The Crosstalk between MicroRNAs and Gibberellin Signaling in Plants

By Sha Yu | August 26, 2020

Full PDF link


Gibberellin (GA) is an integral phytohormone that plays prominent roles in controlling seed germination, stem elongation, leaf development and floral induction. It has been shown that GA regulates these diverse biological processes mainly through overcoming the suppressive effects of the DELLA proteins, a family of nuclear repressors of GA response. MicroRNAs (miRNAs), which have been identified as master regulators of gene expression in eukaryotes, are also involved in a wide range of plant developmental events through the repression of their target genes. The pathways of GA biosynthesis and signaling, as well as the pathways of miRNA biogenesis and regulation, have been profoundly delineated in the past several decades. Growing evidence has shown that miRNAs and GAs are coordinated in regulating plant development, as several components in GA pathways are targeted by miRNAs, and GAs also regulate the expression of miRNAs or their target genes vice versa. Here, we review the recent advances in our understanding of the molecular connections between miRNAs and GA, with an emphasis on the two miRNAs, miR156 and miR159.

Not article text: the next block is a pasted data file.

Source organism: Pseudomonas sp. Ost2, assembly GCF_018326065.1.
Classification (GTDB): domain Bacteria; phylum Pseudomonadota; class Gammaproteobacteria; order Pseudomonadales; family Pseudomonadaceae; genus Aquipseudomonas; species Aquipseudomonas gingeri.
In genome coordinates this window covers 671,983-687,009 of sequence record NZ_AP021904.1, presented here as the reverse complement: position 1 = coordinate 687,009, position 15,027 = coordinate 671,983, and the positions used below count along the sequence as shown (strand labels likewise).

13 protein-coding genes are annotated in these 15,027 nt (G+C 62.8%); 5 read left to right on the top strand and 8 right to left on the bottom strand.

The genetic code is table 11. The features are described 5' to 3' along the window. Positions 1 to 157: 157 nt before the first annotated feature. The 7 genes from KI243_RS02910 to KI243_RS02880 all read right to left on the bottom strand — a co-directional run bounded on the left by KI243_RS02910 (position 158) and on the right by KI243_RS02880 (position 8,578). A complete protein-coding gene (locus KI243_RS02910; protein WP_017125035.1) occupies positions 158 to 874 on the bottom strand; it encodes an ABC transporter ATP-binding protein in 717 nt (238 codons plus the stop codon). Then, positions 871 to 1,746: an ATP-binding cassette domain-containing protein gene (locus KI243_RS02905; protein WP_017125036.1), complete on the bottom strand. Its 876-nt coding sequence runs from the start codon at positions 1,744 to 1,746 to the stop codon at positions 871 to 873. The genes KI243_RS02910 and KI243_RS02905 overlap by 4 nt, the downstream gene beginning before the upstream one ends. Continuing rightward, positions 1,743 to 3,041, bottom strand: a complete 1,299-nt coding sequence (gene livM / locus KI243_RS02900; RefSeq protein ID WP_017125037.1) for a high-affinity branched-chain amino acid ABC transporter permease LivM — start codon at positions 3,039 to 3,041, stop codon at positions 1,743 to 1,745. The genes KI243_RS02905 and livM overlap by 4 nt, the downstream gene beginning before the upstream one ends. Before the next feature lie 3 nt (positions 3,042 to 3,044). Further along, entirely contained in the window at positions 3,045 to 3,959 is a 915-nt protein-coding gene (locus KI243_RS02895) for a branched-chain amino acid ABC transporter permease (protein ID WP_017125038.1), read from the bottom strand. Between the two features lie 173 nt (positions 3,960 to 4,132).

Gibberellins (GAs) were originally identified as secondary metabolites from the culture filtrates of the fungus, Gibberella fujikuroi (Phinney and Spray 1990, Sponsel 1995). They were later demonstrated to be a large family of tetracyclic diterpene phytohormones that regulate a multitude of events in plant growth and development including germination, stem elongation, floral transition and fruit ripening(Sun 2010, McAtee et al. 2013, Tuan et al. 2018, Bao et al. 2020). Since their discovery, over 136 GAs have been identified in plants and fungi, which are numbered from GA1 to GA136. However, only a small fraction of GAs (GA1, GA3, GA4, and GA7) are biologically active in plants (Yamaguchi 2008). The synthesis of bioactive GAs is essentially a three-step process involving in three subcellular compartments: (i) the conversion of geranylgeranyl diphosphate to ent-kaurene in the plastid, (2) the conversion of ent-kaurene to GA12 in the endomembrane system and (3) the formation of active GA by successive oxidation of GA12 in the cytoplasm (Han and Zhu 2011, Hedden and Thomas 2012). Collectively, the cellular GA homeostasis is controlled by GA biosynthesis and catabolism, which require both ‘activating enzymes’ and ‘deactivating enzymes’. GA 3-oxidases (GA3oxs) and GA 20-oxidases (GA20oxs) are the ‘activating enzymes’ responsible for the biosynthesis of bioactive GA4. The major degradation pathway of GAs is catalyzed by GA 2-oxidases (GA2oxs; Hedden and Thomas 2012). In addition, the rice ELONGATED UPPERMOST INTERNODE gene (OsEUI) encodes a cytochrome P450 monooxygenase that epoxidizes of GAs and contributes to GA deactivation (Zhu et al. 2006). Methylation of GAs by methyltransferases GAMT1 and GAMT2 has been identified as another mechanism of GA degradation during seed maturation in Arabidopsis (Varbanova et al. 2007). Moreover, there is growing evidence that GA metabolism can be mediated by the GA signal pathway (Zentella et al. 2007, Weston et al. 2008).